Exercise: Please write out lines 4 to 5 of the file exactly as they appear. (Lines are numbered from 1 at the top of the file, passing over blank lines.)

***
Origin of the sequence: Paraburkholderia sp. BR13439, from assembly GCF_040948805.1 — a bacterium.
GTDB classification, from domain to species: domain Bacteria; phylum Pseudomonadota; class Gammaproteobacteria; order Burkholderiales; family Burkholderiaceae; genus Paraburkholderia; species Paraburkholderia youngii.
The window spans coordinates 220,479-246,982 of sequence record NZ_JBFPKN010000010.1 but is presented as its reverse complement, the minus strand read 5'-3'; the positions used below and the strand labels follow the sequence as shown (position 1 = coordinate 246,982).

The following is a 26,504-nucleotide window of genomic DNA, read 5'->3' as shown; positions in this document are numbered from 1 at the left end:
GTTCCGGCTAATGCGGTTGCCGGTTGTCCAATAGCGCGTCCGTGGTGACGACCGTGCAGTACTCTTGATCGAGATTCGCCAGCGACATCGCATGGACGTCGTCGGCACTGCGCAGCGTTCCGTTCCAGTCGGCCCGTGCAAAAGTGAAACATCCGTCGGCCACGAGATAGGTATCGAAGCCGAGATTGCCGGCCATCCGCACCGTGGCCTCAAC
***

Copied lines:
The following is a 26,504-nucleotide window of genomic DNA, read 5'->3' as shown; positions in this document are numbered from 1 at the left end:
GTTCCGGCTAATGCGGTTGCCGGTTGTCCAATAGCGCGTCCGTGGTGACGACCGTGCAGTACTCTTGATCGAGATTCGCCAGCGACATCGCATGGACGTCGTCGGCACTGCGCAGCGTTCCGTTCCAGTCGGCCCGTGCAAAAGTGAAACATCCGTCGGCCACGAGATAGGTATCGAAGCCGAGATTGCCGGCCATCCGCACCGTGGCCTCAAC